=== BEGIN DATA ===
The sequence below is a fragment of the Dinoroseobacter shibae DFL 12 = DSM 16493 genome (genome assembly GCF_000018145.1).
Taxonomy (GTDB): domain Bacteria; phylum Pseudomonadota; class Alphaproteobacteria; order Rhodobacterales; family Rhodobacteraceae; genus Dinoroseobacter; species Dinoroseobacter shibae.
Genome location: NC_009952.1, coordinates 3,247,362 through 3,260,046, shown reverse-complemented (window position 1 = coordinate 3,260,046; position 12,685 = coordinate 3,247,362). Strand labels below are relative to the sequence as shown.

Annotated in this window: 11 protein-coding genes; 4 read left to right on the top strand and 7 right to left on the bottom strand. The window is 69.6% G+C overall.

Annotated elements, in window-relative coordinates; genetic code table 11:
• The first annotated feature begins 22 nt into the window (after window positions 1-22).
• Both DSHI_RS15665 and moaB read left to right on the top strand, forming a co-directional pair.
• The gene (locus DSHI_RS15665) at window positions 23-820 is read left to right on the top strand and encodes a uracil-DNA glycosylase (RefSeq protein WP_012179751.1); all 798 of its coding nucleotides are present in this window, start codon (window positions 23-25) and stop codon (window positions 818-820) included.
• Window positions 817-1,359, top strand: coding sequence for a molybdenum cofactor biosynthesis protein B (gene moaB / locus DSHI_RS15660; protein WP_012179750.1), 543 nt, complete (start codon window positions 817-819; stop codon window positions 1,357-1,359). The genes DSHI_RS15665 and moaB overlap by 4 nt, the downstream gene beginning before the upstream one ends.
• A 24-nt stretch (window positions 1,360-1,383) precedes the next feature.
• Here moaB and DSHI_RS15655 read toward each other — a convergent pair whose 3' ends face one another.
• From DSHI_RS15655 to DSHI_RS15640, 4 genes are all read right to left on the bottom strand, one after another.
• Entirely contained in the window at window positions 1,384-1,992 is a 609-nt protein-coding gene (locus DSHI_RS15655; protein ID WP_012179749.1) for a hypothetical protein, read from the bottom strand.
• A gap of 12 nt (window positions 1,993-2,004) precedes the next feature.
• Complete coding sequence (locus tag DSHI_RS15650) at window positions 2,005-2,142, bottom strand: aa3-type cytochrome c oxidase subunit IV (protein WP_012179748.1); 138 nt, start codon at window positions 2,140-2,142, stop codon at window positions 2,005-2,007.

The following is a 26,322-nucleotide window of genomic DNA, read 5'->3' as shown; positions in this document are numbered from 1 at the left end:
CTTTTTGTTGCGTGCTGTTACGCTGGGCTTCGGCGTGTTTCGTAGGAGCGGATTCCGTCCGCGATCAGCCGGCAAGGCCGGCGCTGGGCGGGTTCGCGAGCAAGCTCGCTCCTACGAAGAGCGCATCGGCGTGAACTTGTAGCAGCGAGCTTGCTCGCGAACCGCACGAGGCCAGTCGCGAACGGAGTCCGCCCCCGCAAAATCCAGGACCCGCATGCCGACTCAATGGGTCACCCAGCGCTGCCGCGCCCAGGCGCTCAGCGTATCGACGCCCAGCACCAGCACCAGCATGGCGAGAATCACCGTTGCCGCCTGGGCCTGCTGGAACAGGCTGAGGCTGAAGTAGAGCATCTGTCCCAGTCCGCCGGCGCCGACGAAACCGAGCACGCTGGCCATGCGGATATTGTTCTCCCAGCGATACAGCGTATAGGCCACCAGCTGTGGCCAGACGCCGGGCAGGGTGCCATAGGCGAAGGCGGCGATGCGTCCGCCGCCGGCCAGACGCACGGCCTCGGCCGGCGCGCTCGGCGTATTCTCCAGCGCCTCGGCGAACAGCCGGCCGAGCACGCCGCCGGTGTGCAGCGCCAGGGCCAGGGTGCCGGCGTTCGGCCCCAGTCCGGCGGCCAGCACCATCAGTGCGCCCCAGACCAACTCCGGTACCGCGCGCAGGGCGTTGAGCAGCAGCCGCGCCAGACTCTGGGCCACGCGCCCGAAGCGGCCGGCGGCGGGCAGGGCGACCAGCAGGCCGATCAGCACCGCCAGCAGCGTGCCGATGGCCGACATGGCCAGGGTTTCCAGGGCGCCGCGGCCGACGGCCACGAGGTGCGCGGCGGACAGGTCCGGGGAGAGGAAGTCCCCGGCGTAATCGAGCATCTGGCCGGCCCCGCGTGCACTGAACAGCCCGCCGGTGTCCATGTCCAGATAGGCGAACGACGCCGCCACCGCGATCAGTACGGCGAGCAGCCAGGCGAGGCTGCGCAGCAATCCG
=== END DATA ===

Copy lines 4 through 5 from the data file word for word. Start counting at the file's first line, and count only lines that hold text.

Annotated in this window: 11 protein-coding genes; 4 read left to right on the top strand and 7 right to left on the bottom strand. The window is 69.6% G+C overall.

Annotated elements, in window-relative coordinates; genetic code table 11: